Spatial and temporal variability of free tropospheric freezing level in Patagonia
Abstract. The free tropospheric height of the 0 °C isotherm (H0), commonly referred to as the freezing level, denotes the lowest altitude within a specific location’s atmosphere where the air temperature reaches 0 °C. This serves as an indicator for the transition between rain and snow, making it useful for monitoring and visualizing the altitude of freezing temperatures in the atmosphere. We study the spatial and temporal variability of H0 across Patagonia (41°–54° S) for the 1950–2021 period. Our results highlight the contrast around the Andes, manifested in lower/higher H0 on the western/eastern side, indicating the orographical influence on temperature vertical profiles on both sides of mountains. Our results indicate that the spatial mean value of the isotherm field in the region is 1691 meters above sea level (m.a.s.l). In terms of seasonal variability, H0 ranges from 585 m.a.s.l (winter) to 3480 m.a.s.l (summer). Moreover, the significant trends calculated over the period only show positive values in the area. This indicates an upward trend in the isotherm, averaging an increase of 8 to 61 meters per decade from 1959–2021, where the higher value is over northwestern Patagonia. Empirical orthogonal function (EOF) analysis was performed on isotherm anomalies. The first empirical orthogonal function (EOF) mode of H0 variability accounts for 84 % of the total variance, depicting a monopole structure centered in the northwest area. This mode exhibits a positive correlation with the spatial average H0 anomalies field, the Southern Annular Mode (SAM), temperature at 850 hPa in the Drake Passage, and sea surface temperature off the western coast of Patagonia; underscoring the significant role of these factors in influencing the vertical temperature profile within the region.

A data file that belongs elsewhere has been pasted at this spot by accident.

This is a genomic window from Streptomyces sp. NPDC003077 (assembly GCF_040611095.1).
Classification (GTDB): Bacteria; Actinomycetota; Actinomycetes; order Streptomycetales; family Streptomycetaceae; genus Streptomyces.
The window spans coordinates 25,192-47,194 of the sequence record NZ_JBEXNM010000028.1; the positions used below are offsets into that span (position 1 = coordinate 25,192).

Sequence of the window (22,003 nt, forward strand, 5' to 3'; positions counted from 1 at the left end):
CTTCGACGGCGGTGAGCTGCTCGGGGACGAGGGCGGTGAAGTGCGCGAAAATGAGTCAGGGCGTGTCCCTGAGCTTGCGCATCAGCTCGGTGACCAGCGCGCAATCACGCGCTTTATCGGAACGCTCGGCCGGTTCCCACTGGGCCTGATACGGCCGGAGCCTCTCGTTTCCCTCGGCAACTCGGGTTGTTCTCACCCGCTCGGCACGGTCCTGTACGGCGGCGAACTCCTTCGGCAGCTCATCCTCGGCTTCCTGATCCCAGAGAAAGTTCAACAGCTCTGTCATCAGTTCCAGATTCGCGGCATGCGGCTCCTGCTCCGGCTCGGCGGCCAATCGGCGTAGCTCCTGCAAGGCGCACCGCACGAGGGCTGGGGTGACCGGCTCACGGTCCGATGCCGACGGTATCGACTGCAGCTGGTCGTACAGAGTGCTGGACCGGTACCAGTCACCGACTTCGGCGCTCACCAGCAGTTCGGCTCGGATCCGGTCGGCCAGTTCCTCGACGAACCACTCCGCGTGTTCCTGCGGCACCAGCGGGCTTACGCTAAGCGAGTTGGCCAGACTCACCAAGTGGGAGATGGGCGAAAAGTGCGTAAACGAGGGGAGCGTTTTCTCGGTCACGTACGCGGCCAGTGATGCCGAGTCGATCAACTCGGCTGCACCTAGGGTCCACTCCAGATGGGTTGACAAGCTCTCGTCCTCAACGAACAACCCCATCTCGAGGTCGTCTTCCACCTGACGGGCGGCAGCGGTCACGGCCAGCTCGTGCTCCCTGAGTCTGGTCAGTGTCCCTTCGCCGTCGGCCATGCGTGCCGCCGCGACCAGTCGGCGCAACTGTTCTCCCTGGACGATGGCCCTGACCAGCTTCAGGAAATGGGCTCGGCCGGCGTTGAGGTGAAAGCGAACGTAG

Status: open (until 17 Mar 2024)
Spatial and temporal variability of free tropospheric freezing level in Patagonia https://doi.org/10.5281/zenodo.10493785
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